Favourite actor meme: Boris Karloff [1/8 roles]
→Hjalmar Poelzig in ‘The Black Cat’
It is somewhat ironic that Boris Karloff is remembered for his iconic role as Frankenstein’s monster— a wholly innocent and sympathetic creature— as opposed to his role as one of the greatest human monsters in film history. Poelzig is less of a human character than a symbol of mankind’s deepest, darkest and most perverse nature. Perhaps, as many critics believe, he is simply a human embodiment of evil or the Devil himself. Yet within such a role Karloff conveys a myriad of emotions, real and fake, that give the character depth and complexity. Like the film’s naive honeymooners, we are initially charmed by Poelzig— although he is presented in shadows and we have already been given plenty of hints about his past misdeeds, he plays his role of the amiable, charming host very well. Faced with Lugosi’s unbalanced and histrionic Werdegast, it is easy to see Poelzig as a safer, less unnerving figure. However in his interactions with Werdegast his cruel and manipulative side becomes clear. He laments the loss of Werdegast’s wife; a wife whom he stole and most probably murdered to satisfy his own (implied) necrophiliac urges. Werdegast looks at her corpse with real tears in his eyes as he feels the emotional loss of his last hope and connection to his former life, but although Poelzig confesses his love for her and his pain at her loss, his eyes betray him; to him she is not lost as her purpose of being a beautiful decoration and his plaything is still being fulfilled.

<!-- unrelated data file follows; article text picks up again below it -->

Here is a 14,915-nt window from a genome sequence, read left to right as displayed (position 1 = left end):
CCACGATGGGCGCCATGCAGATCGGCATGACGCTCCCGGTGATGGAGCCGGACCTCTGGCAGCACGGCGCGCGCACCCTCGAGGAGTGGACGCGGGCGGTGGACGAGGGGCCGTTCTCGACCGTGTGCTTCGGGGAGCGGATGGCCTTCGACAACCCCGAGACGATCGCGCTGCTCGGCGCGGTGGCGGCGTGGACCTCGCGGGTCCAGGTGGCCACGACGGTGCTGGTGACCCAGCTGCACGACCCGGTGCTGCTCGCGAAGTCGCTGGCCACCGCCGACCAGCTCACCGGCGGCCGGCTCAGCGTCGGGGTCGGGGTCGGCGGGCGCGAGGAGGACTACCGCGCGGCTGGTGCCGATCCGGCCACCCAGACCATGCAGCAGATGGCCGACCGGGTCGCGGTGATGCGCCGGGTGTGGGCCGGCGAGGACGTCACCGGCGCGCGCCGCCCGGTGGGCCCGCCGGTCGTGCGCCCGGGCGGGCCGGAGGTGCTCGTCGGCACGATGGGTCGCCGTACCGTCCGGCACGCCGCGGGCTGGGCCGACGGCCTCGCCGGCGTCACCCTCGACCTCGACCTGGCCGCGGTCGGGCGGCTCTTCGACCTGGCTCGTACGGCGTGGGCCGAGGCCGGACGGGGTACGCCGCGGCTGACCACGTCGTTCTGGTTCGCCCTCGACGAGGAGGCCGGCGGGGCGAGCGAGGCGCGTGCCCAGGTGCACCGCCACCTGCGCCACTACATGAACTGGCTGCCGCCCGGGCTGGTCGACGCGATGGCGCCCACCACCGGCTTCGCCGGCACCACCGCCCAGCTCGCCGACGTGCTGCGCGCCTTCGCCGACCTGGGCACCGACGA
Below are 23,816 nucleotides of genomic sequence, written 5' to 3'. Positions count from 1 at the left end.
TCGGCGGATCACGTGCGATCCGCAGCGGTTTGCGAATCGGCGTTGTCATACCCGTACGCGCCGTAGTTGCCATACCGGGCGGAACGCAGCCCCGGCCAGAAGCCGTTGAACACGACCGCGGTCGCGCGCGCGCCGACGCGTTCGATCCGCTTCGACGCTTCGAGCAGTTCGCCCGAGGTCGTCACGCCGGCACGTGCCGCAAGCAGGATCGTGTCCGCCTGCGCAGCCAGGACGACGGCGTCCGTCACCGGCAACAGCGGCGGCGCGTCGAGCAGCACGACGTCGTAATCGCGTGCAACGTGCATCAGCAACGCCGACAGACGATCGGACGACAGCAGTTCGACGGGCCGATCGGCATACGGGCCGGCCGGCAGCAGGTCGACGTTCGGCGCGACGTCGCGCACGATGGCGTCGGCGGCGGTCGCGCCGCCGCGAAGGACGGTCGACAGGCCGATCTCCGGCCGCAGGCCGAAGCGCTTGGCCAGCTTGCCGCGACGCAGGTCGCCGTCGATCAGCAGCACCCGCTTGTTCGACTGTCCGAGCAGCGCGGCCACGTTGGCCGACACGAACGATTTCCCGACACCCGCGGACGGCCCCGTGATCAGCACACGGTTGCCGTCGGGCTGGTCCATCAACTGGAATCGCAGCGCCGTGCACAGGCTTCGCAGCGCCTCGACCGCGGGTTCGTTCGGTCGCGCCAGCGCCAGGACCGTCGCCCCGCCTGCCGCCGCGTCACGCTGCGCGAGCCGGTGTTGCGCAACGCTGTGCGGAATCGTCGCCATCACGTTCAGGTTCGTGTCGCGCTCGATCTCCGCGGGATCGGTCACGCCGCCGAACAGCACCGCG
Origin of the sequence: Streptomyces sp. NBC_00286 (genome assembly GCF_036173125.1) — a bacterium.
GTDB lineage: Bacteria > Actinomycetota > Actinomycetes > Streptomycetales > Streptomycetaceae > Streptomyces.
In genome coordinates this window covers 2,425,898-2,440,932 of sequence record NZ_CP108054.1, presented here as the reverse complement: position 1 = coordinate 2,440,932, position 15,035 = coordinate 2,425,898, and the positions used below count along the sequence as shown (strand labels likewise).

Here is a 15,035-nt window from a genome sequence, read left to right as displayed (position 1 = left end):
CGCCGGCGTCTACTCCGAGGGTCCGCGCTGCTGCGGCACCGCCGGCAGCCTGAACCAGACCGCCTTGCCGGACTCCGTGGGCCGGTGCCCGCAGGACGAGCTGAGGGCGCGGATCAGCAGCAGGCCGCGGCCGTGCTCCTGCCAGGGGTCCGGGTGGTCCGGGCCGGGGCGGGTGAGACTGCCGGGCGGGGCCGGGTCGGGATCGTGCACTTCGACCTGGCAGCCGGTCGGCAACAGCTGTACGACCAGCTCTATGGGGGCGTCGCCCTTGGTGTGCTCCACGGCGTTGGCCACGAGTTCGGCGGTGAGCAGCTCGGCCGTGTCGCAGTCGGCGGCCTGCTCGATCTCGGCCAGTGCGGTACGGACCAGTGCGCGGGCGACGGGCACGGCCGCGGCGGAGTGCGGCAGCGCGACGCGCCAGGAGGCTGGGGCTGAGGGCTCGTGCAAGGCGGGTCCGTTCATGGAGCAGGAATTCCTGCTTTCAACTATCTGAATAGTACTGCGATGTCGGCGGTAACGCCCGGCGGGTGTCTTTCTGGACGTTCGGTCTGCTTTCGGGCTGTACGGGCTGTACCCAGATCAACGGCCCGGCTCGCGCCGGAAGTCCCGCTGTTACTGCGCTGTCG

Yet Poelzig is even more complicated beneath his ingratiating but sinister smile. As he says to Werdegast, his soul is dead, and while he himself can be interpreted as a lingering spirit of a war beyond any horror depicted on film, he also reflects one of its victims. As he prepares to perform a Satanic ritual, planning to annihilate any remains of his soul and destroy the innocence of the unfortunate heroine, his stance is unsteady and his eyes wide and shining with fear. After all he is merely a man, as much as Werdegast and the rest of the world would like to easily define him as a devil. In his final moments he gives a display of true and terrifying emotion as his horrific fate becomes clear. In the ruins of the old war fort that he tried to bury beneath new, cold modernity, Poelzig becomes (quite literally) trapped in the past and must suffer the consequences of his misdeeds.